Finally, the peasants were extorted of all their riches, leading them to the mentality that they had nothing to lose in the rebellion. Now, these taxes that were paid to the government were supposed to be used for the modernisation and development of China. However, due to incompetency of leadership in the Qing Government, these funds were spent on constructing lavish and extravagant palaces. Having had unquestioned authority, numerous emperors started to neglect their duties of governing the country and sought personal enjoyment with concubines and indulgence in food. In addition, these palaces were situ... ... middle of paper ... ...few alternatives to a career besides farming, and only one percent of the candidates who took the Imperial Examinations actually passed.
It was an unrealistic and unenforceable idea which failed. The emperors still felt the tax issue needed to be addressed. They decided to make the hereditary class of tax collectors pay the difference. In other words, if a poor person could not pay their full share, the tax collector paid the rest. This concept wiped out a whole class of moderately wealthy people.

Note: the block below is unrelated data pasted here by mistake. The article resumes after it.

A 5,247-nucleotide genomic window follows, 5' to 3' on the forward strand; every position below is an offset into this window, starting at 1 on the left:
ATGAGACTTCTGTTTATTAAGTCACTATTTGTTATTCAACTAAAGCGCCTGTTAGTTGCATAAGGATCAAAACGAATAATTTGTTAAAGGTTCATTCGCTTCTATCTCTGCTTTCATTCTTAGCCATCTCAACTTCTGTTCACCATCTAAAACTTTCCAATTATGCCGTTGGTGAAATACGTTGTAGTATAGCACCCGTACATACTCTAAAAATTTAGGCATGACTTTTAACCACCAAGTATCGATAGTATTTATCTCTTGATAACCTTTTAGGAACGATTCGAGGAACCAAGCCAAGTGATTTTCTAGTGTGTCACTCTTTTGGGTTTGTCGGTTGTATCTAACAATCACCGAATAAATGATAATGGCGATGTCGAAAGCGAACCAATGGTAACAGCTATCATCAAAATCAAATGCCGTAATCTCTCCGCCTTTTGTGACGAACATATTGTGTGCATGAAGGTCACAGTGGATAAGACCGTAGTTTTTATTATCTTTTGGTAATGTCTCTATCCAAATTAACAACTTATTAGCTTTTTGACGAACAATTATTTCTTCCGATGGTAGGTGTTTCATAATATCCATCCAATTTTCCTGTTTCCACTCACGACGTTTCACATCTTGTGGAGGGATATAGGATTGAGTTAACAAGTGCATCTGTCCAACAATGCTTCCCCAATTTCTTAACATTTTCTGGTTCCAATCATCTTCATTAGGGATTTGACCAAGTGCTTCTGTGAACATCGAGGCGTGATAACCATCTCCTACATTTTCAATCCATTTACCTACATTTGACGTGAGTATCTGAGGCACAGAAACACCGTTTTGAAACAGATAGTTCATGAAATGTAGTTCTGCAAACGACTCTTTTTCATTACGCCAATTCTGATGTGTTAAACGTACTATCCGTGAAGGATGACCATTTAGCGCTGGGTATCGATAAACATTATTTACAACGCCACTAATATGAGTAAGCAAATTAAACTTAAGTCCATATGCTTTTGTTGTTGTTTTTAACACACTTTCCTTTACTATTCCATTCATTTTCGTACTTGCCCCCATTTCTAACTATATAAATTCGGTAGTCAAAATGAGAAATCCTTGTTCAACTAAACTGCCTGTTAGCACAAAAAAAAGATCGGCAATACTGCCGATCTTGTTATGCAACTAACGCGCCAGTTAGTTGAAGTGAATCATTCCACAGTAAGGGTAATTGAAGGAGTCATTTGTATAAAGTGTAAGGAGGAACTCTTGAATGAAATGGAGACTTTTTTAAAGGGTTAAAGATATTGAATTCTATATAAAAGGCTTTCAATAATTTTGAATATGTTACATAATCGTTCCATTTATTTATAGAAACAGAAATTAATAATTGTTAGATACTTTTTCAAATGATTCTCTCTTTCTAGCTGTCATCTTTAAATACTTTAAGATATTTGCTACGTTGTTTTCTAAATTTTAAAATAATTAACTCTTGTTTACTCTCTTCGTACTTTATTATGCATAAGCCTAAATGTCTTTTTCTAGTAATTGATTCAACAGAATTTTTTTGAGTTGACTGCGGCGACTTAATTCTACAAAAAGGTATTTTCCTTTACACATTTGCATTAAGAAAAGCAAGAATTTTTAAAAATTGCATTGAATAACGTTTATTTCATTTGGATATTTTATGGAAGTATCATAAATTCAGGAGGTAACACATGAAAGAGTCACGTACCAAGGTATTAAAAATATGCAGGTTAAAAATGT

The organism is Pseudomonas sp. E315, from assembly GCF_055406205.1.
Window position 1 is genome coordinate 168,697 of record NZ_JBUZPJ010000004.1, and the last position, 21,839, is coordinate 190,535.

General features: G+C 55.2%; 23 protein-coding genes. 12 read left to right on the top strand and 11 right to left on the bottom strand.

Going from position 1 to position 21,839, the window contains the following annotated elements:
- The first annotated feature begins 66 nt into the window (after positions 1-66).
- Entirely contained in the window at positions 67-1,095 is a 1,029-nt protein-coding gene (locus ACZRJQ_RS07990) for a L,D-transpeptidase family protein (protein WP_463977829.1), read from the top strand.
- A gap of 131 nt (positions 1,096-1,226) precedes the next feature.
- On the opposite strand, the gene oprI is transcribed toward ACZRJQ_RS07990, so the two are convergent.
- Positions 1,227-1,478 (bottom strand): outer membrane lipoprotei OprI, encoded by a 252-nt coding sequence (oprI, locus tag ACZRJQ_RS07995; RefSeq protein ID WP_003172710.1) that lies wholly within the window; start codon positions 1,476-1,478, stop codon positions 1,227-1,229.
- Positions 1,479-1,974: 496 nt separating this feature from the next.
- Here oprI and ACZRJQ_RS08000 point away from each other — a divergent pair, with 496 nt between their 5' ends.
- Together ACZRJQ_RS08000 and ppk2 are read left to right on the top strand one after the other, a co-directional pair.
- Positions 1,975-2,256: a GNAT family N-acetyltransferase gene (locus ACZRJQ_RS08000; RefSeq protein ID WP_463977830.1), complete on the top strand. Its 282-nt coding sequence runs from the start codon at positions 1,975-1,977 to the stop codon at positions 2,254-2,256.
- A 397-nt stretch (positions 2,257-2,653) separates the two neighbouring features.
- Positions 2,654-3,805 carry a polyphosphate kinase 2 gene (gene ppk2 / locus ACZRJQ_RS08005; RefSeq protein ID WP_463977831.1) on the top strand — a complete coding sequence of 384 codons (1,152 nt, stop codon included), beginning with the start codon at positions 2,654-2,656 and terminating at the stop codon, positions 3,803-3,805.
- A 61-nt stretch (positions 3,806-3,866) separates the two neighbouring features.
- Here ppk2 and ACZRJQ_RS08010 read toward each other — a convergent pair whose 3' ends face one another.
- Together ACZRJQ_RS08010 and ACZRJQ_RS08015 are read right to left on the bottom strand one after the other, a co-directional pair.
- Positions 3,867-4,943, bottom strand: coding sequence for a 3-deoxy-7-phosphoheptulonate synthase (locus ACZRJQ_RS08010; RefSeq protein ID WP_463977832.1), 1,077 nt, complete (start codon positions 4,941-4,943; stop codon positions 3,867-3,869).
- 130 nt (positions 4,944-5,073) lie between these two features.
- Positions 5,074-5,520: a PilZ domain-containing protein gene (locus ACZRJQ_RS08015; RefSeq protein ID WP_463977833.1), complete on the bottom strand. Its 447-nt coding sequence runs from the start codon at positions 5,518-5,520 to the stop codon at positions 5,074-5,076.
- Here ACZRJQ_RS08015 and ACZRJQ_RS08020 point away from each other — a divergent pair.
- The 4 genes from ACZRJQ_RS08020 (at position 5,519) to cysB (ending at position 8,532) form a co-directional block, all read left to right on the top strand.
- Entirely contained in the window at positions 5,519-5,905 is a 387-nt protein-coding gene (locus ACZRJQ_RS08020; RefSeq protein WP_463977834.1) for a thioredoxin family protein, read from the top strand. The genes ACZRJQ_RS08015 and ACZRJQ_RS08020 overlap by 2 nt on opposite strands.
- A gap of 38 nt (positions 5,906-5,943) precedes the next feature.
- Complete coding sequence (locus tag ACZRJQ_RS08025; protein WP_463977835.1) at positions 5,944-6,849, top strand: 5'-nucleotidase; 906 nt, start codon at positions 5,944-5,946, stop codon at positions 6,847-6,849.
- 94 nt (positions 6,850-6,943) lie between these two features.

Mao also the revolution is not getting lots of benefits as what they planed/ expected. Mao also told the public that he think it is unfair for the peasant’s children, because the children who live in the cities and the member of CCP got better education. He said this war just making a new middle class that lots of people hated. But that was not the case; Mao actually started the Cultural Revolution because he wants to regain his power because he knows he lost many of his power because of the failure of the Great Leap Forward. He also wanted to destroy Liu and Deng because they are most powerful after the Great Leap Forward.
One of his first ideas was “The Great Leap Forward,” which a lot of historians considered as a failure because its initial goals were never met. The Chinese society was losing faith in Mao, and not loyal to him. In desperate needs, Mao came up with the “Cultural Revolution” or also known was “The Great Proletarian Cultural Revolution”. Mao main goal was to turn all people to follow the idea of communism, but not in the way like Russia did. Even though a huge amount of people died and harmed the future image of China.